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A planetary nebula results from a Sun-like star shedding its outer layers at the end of its life. In the center is the compact stellar remnant, known as a white dwarf.

NASA; ESA; K. Noll/STScI

Some dead stars may harbor enough uranium to set off a thermonuclear bomb

A thermonuclear bomb might be ticking deep in the cores of some dead stars. A new theoretical study traces out how certain stellar corpses known as white dwarfs could accumulate a critical mass of uranium that would trigger a massive supernova explosion.

The findings could yield insights into the destruction habits of white dwarfs, which are responsible for creating heavy elements like iron and nickel. White dwarf supernovae light up their surroundings with the power of 5 billion Suns, and astronomers have used them as “standard candles” to measure vast distances across the cosmos. But such blasts are still not entirely understood, and the new study could account for certain, anomalously dim observations of this type of supernovae.

“It’s a fun result,” says astrophysicist Pier-Emmanuel Tremblay of the University of Warwick, who was not involved in the work.

At the end of their lifetimes, stars up to 10 times more massive than our Sun puff up and shed their outer layers. This leaves behind a searingly hot, Earth-size core composed almost entirely of naked atomic nuclei and free electrons.

Certain quantum mechanical properties of the electrons prevent them from being further squeezed together, allowing them to hold the dense entity up. This remnant object, called a white dwarf, begins to cool, eventually freezing into a gigantic solid crystal over billions of years.

The heaviest elements freeze out first, settling like sediments into the center of the dead star. That got theoretical physicist Matt Caplan of Illinois State University and his colleagues wondering: Could uranium, one of the heaviest elements on the periodic table, accumulate inside a white dwarf?

Uranium-235, a rare isotope of the element, can spontaneously split, releasing neutrons and energy. If there is a critical mass of the isotope nearby, the neutrons strike other uranium-235 nuclei in a chain reaction that leads to a powerful blast.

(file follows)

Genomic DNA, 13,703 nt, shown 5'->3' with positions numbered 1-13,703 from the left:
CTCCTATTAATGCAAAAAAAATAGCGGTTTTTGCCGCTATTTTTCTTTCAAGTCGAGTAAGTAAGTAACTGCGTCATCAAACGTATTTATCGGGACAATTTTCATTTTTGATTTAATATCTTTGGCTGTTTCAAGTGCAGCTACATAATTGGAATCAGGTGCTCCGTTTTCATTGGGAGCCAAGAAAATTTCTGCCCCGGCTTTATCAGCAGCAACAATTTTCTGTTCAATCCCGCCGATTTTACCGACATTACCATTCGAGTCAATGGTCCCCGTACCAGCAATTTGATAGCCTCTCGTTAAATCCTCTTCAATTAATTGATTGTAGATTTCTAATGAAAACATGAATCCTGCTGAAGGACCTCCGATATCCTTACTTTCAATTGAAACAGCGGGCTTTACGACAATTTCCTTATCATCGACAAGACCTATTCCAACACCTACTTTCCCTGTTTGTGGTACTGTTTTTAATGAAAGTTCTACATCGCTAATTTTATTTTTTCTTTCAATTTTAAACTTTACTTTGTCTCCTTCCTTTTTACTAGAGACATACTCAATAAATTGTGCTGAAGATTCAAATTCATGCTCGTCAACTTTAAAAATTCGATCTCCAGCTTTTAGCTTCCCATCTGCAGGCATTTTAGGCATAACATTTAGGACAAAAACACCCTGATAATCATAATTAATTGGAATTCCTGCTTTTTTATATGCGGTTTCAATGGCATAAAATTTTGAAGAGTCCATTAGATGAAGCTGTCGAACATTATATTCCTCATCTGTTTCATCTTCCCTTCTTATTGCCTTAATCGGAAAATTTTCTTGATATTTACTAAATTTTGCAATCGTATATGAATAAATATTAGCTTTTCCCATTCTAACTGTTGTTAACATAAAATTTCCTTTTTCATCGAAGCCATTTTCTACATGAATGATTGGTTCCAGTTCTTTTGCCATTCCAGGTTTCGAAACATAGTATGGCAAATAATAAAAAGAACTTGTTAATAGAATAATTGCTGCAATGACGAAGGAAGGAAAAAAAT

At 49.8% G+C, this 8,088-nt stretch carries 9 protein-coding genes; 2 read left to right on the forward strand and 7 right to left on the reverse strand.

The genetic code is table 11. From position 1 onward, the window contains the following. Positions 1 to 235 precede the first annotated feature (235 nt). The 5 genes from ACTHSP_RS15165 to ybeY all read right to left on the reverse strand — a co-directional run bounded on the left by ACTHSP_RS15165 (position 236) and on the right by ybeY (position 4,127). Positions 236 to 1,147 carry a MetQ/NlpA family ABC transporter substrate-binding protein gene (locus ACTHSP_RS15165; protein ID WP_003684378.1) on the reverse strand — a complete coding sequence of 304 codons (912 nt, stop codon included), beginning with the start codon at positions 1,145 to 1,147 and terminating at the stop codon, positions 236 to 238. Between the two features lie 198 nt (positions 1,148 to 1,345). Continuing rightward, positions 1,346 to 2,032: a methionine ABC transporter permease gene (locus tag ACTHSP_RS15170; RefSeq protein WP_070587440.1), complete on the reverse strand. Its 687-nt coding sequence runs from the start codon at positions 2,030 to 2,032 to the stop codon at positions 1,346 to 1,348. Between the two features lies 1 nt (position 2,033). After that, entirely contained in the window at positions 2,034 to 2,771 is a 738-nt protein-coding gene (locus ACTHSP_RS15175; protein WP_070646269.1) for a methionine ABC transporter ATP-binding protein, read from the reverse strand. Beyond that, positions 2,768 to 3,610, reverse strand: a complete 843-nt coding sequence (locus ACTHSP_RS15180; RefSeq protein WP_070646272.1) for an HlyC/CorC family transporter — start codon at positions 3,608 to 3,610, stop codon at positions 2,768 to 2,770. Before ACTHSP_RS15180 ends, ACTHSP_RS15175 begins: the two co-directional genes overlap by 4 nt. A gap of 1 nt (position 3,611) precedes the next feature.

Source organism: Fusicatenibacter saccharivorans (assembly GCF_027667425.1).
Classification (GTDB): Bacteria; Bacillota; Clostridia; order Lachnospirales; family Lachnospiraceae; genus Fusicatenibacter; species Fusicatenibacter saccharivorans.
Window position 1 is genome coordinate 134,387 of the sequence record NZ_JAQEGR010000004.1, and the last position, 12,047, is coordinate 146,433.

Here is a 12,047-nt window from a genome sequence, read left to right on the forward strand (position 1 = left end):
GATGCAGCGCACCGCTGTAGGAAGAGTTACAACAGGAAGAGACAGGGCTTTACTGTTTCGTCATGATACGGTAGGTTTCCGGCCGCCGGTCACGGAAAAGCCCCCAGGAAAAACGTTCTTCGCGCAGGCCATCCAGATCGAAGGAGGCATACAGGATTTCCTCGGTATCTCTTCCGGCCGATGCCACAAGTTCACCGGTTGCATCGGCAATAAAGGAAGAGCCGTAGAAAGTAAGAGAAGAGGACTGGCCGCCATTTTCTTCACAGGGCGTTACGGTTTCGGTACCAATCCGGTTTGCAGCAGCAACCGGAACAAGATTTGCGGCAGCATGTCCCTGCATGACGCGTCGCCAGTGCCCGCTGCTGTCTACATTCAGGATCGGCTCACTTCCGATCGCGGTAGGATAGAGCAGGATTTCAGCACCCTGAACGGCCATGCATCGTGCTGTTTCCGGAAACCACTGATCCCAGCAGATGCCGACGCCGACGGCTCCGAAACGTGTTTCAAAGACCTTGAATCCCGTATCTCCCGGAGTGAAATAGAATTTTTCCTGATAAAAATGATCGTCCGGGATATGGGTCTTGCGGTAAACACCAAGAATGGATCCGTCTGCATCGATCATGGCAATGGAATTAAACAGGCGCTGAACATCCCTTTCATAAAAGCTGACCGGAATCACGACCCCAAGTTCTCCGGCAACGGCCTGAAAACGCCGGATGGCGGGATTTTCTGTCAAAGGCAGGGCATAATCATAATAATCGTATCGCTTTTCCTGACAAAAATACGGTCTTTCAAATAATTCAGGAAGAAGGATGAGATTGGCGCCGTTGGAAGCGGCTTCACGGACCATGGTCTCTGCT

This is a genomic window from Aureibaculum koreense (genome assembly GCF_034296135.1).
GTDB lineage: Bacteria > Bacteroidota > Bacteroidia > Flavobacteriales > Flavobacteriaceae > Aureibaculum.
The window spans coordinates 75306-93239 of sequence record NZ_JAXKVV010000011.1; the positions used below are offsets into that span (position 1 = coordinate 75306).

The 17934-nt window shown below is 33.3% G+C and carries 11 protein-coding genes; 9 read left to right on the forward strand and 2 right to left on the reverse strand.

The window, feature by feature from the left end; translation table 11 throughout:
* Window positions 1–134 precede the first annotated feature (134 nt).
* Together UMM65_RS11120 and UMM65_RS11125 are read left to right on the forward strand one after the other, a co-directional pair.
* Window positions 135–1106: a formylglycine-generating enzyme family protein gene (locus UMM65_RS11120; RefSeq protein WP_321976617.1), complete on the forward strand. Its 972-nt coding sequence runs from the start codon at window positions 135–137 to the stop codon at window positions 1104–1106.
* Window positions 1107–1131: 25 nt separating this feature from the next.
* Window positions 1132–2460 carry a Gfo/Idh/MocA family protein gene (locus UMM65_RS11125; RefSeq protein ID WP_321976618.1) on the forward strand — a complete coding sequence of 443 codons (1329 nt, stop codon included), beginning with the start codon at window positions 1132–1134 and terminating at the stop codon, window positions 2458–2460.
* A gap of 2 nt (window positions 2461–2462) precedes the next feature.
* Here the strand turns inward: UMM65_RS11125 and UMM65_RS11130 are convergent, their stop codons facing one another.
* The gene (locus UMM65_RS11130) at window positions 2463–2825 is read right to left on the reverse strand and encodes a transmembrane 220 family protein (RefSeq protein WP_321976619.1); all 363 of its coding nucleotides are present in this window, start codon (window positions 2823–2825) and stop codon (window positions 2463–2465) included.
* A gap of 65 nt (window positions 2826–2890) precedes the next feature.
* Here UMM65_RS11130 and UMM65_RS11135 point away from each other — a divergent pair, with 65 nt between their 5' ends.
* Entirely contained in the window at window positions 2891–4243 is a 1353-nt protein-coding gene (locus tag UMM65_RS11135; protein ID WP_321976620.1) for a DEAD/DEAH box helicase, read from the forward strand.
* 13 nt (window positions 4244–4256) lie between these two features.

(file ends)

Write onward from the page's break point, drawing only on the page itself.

“It’s a crazy idea,” Caplan admits. “It was a bunch of bored theoretical physicists during the pandemic thinking about this weird problem.”

White dwarfs are mainly carbon and oxygen; only a mere one part per trillion is uranium. Yet Caplan and his co-author, nuclear astrophysicist Chuck Horowitz of Indiana University, Bloomington, have calculated that grain of sand–size flakes containing uranium, thorium, and lead could precipitate out within the first few hundred million years as a white dwarf cooled.

Concentrations of uranium-235 inside these crystals would be alarmingly high. “Suddenly instead of being one in a trillion nuclei, you have one in 10,” Caplan says. “And that means you could have a bomb.”

If the uranium ever reached critical mass, it would spontaneously blow up—and ignite the white dwarf’s carbon and oxygen reserves, resulting in a cataclysmic supernova explosion. The findings appeared on the preprint server arXiv this month and have been accepted for publication in Physical Review Letters.

For now, the scenario remains hypothetical. Caplan hopes other researchers will be able to test the theory with powerful computer simulations of supernovae. Such work could also clue astronomers into how to spot such paroxysms.

Still, not much is known about the internal composition of white dwarfs, so it’s unclear whether they contain enough uranium-235 to trigger an explosion, Tremblay says.

“I think the physics is very interesting,” he says. “But we must ask ourselves whether this has happened or will happen.”